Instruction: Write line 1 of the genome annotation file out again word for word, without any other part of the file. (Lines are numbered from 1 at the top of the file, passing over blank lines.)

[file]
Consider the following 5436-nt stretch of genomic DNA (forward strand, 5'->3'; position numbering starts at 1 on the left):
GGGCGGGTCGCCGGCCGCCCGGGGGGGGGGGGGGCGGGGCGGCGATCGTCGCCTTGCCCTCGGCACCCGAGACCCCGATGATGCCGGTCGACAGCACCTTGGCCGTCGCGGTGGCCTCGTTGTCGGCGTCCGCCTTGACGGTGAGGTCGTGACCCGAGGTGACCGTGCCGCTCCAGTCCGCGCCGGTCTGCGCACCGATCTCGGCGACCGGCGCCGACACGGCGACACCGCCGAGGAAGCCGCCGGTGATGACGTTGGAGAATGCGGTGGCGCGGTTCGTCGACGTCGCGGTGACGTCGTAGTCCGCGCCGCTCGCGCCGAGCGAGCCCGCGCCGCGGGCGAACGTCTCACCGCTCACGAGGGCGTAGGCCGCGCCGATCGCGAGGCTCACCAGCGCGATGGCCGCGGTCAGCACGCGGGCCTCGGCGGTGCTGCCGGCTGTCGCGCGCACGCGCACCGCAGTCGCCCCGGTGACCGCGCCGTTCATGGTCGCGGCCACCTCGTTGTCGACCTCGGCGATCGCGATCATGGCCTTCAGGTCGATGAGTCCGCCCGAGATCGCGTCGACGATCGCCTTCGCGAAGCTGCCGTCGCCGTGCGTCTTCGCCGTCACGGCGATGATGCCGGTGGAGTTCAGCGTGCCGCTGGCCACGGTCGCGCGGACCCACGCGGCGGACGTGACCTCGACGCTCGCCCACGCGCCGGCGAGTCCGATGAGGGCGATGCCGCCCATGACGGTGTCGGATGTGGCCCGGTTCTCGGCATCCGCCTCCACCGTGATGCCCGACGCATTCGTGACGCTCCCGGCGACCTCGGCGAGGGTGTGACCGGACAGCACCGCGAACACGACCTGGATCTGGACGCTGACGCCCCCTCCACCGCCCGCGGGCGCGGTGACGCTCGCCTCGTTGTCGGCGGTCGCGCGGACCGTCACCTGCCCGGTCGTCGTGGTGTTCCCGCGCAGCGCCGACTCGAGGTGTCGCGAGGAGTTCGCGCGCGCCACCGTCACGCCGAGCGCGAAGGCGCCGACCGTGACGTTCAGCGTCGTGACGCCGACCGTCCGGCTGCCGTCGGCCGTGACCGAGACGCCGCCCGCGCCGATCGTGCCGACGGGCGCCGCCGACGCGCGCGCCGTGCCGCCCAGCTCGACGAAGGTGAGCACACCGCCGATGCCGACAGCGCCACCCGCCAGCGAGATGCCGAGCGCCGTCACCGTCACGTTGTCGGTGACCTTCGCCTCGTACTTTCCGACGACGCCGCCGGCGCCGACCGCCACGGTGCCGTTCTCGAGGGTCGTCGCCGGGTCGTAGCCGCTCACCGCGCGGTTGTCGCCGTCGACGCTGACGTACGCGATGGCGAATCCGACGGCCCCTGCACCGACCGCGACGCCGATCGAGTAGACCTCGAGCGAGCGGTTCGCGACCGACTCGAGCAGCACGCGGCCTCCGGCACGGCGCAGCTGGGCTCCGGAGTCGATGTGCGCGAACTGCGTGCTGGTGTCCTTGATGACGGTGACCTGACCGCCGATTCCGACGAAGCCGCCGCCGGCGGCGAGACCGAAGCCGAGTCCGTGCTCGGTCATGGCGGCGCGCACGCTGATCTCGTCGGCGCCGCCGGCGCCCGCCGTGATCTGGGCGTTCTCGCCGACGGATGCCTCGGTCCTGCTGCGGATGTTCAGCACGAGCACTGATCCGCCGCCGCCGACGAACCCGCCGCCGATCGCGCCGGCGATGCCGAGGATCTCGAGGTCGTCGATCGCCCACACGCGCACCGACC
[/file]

Consider the following 5436-nt stretch of genomic DNA (forward strand, 5'->3'; position numbering starts at 1 on the left):